Let’s assume for a moment sports fans occasionally wager on games. We’ve heard there is likely a good possibility that is the case.
And if you happen to fall within that group, if you believe there is as much excitement off the field as on it, you’d admit one of the keys to being a smart gambler is having as much inside information as possible about people, places and things that might impact a result.
For the lack of a better expression, let’s say that solid data can increase the odds of winning.
Well, we have some interesting news for you to ruminate about. Football coaches in the Big 12 are in Scottsdale, Ariz., this week discussing the possibility of implementing what’s being called a “standardized” conference-wide injury report.
You know what this means, right? Just like they are required to do each week in the NFL, the coaches will be asked to submit a list of their injured players and classify them as likely to play, doubtful or out.
So, if you want to know if Jalen Hurts is hurt before Oklahoma plays Texas next season, the Big 12 may be willing to give you want you need and leave the rest of it up to your imagination and courage.
“Whatever weaknesses or vulnerabilities that we have as a team, I can’t possibly fathom why I would have any interest in revealing that to my opponent,” Washington State coach Mike Leach told USA Today.
And that’s the problem with this concept. What’s clear is the Big 12 doesn’t want to be out on their own island. If it is going to consider this, it will need some assurance that all the other major conferences will come along for the ride. That seems only fair.
Listen, those who run college sports have a lot of problems on their hands dealing with the disreputable in their midst. They understand people bet on their games and every day it seems another state is making it easier by legalizing sports betting.
The idea of releasing injury reports would be an effort to provide transparency to the entire process. The last thing anyone wants is for some school to be accused of aiding and abetting gamblers by withholding or selectively disseminating information. As of now, sharing injury information pretty much is left up to the schools and their coaches.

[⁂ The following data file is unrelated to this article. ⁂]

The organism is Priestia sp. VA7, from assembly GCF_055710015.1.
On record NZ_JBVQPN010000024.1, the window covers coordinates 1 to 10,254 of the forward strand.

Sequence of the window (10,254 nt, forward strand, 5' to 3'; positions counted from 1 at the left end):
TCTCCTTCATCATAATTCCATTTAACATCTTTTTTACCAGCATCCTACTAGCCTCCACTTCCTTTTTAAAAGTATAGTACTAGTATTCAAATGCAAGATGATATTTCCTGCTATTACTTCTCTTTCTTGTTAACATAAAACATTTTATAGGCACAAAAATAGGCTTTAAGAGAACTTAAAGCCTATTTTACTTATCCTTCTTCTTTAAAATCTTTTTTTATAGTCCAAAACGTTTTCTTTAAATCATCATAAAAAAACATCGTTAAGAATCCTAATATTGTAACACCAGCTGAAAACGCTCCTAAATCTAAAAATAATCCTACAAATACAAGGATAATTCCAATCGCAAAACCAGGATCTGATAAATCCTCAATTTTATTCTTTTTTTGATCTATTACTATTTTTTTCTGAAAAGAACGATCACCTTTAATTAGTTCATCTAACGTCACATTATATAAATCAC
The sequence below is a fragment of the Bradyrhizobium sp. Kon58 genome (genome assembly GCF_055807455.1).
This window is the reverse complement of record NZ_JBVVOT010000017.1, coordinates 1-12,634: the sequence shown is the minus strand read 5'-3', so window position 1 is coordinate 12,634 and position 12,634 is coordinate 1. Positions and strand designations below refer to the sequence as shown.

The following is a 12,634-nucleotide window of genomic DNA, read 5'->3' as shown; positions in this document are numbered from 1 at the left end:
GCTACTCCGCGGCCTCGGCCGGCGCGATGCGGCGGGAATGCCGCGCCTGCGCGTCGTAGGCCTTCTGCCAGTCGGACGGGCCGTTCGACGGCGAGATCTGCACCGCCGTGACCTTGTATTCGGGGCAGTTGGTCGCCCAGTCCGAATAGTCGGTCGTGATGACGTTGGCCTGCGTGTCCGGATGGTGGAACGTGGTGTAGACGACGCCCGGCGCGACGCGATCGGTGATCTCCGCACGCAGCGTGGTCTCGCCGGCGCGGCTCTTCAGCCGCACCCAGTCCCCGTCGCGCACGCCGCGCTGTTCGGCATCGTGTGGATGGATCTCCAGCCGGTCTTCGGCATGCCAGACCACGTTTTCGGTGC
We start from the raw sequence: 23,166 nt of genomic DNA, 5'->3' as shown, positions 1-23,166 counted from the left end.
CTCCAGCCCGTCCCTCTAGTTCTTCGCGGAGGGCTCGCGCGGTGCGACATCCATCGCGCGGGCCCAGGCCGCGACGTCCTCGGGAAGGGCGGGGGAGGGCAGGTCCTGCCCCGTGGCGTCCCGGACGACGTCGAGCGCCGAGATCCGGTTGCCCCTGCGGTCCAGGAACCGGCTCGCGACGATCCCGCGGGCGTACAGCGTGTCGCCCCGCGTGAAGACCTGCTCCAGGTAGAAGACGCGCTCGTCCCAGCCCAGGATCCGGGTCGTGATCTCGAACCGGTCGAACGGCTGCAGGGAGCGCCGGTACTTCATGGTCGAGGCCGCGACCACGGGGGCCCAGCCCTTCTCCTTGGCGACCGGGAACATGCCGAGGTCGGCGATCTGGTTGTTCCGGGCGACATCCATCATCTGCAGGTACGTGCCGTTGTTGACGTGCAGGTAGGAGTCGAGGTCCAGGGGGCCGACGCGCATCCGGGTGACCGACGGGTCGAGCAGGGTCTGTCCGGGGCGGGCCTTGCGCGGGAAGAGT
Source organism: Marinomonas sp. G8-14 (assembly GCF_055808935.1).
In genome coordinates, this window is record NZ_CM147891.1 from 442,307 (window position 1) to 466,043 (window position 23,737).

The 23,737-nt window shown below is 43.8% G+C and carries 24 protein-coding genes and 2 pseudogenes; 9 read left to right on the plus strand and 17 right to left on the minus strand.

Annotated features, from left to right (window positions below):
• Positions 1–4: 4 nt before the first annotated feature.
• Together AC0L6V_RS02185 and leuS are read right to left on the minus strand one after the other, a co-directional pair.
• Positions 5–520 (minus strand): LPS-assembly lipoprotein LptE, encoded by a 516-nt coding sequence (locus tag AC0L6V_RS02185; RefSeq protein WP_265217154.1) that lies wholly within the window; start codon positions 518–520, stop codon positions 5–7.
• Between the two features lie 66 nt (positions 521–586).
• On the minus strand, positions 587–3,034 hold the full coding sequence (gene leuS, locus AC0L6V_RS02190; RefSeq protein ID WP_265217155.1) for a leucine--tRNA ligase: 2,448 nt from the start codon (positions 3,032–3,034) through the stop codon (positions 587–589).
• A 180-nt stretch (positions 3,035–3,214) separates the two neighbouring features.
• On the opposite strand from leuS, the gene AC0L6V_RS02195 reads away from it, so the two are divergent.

Texas coach Tom Herman says the conference just wants to be ready to move if the momentum builds nationally to release injury reports.
“I just want it to be unified,” Herman said. “I think everybody would have to be on the same page.”
“I want to give the media and the fans the best information, but I want to make sure I’m doing it the right way,” Baylor coach Matt Rhule added. “I think it’s a grander college football, conference commissioners issue. I think as coaches we’re always wired to not give away stuff. But I think it has to be a bigger conversation.”
There seems to be a growing consensus that something should be done to formalize a system by which coaches can make this information public. As it is, NFL coaches will say a player has a leg, hand, wrist or head injury without getting more specific. In the NHL, injury reports are often vaguer, limited to “upper” or “lower” body terminology.
To be clear, this conversation is in its infancy. There is little to no chance anything will be decided on that could be implemented for the 2019 season. There are bigger issues to consider, like how not to violate federal student privacy laws. But Big 12 officials are asking the question and want to know what their coaches think about it.
“As coaches we’re probably always wired to not give away game plan stuff,” Rhule said. “We try to do the right thing for our kids. It has to be a bigger conversation.”